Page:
PARENTS INVOLVED in parent-teacher associations at both schools say they are concerned about what they call “the middle child” — those who are not in advanced classes at one end of the spectrum or remedial instruction at the other. John Kennedy, co-president of the George Washington PTA, said that reaching these kids should be a goal for school administrators.
“Kids in advanced-placement classes get what they need, and they have a lot of support. And the kids at the bottom are getting a lot of attention from the school system,” Kennedy said. “I worry about the kids in the middle.”
Kennedy said that these students should be pushed as hard as other students, and that the resources of the school system should be marshaled to make sure that all students are achieving as much as those at the top and those at the bottom. Mia Jones, president of the Hammond Middle School PTA, agreed with Kennedy’s assessment. But she said that reaching these students would be a challenge in a diverse student population.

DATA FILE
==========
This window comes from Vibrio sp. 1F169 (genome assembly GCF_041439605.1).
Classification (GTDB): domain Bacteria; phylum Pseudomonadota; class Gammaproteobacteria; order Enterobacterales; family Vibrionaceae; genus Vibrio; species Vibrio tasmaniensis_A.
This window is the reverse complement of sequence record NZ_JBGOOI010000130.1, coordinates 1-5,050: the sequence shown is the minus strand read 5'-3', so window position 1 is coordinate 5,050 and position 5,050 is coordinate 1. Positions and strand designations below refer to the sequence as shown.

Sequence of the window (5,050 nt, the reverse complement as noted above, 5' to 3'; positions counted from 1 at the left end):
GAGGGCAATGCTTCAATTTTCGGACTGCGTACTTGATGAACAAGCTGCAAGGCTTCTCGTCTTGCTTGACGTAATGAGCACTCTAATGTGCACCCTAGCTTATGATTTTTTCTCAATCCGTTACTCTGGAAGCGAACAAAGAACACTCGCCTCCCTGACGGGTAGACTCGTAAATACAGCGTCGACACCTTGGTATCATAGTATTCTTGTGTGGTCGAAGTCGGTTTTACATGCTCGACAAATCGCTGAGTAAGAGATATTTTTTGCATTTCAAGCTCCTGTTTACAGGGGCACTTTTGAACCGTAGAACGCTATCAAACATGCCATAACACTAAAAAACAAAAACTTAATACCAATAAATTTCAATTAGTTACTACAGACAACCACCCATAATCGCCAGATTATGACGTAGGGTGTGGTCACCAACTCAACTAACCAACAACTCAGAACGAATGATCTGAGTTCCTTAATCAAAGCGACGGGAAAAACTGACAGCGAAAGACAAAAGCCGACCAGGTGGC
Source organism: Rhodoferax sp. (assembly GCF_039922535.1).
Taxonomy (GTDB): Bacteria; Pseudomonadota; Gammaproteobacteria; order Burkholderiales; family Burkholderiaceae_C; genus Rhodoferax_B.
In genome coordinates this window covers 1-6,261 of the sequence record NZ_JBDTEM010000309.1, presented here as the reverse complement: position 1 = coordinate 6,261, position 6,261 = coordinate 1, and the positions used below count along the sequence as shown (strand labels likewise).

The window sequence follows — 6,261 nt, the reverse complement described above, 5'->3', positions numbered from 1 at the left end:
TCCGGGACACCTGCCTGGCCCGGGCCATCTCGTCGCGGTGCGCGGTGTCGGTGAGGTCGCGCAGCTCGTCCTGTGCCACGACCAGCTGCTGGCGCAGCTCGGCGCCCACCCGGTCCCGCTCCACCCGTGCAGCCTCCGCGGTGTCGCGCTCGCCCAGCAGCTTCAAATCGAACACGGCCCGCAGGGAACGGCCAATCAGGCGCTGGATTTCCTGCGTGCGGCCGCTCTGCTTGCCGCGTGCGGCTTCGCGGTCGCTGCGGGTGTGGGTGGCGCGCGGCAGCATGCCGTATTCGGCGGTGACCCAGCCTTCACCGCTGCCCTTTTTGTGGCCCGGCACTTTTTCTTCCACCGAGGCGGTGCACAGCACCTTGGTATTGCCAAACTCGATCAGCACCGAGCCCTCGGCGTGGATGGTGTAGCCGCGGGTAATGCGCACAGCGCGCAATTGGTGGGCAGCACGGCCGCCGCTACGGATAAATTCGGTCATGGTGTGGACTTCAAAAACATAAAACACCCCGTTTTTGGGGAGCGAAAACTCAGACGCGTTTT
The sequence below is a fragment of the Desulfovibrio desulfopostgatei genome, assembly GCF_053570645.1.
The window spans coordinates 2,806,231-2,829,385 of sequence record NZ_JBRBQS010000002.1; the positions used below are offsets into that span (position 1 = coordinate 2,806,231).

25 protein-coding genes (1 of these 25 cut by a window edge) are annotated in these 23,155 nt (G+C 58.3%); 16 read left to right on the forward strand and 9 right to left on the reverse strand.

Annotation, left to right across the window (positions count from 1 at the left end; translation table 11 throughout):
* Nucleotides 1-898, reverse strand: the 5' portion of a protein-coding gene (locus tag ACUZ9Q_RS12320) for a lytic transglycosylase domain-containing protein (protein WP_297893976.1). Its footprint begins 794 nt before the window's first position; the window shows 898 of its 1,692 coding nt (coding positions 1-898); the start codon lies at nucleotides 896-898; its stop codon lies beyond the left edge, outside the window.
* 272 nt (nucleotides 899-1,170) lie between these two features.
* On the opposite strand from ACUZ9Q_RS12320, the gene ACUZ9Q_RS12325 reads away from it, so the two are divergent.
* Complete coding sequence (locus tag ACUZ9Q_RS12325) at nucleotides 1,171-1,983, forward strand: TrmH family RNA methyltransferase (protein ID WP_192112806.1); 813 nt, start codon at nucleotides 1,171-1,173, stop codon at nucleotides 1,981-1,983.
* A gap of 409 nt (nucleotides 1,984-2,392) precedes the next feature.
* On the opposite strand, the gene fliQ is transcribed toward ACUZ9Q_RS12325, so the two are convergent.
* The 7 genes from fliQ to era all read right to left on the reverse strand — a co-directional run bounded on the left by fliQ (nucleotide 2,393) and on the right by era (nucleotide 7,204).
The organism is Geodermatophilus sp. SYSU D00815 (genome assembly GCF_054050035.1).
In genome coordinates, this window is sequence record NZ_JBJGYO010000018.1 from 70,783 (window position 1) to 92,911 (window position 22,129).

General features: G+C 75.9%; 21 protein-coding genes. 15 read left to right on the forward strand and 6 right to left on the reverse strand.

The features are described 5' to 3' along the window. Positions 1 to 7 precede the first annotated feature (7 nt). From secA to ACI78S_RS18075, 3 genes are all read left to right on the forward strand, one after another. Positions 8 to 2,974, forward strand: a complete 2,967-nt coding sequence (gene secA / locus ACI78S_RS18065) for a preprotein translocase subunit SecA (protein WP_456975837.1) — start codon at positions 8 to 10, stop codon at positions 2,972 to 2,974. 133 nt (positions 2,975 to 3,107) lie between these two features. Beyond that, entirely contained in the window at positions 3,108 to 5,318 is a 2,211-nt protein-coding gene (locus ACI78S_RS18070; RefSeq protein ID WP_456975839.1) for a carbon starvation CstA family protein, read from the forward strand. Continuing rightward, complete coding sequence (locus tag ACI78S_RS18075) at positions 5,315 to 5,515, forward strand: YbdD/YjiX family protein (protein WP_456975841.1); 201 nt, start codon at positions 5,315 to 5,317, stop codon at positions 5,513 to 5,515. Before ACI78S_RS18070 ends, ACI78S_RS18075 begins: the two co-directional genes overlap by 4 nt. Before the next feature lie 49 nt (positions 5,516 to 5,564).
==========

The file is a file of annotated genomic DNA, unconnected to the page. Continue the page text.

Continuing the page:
“Some of these kids don’t know what happened in 1776 while others could probably write a book about it,” Jones said. “Teachers have to pull all that together.”
One of the ways school administrators hope to address the issue of closing the achievement gap is a division-wide emphasis on literacy. School administrators say that all students would benefit from increasing literacy skills — those at the top, those at the bottom and those in the middle. A memorandum presented to School Board members at the last week’s retreat spells out the central administration’s desire to put this at the top of the agenda for the coming year.
“We believe that literacy is the gateway to an excellent education for all students,” it stated. “Therefore, ACPS will focus time, energy and resources on a renewed, re-energized and retooled emphasis on literacy development for all of our students. All teachers, regardless of their grade level or content area, will be trained and expected to incorporate key literacy strategies into their instructional programs.”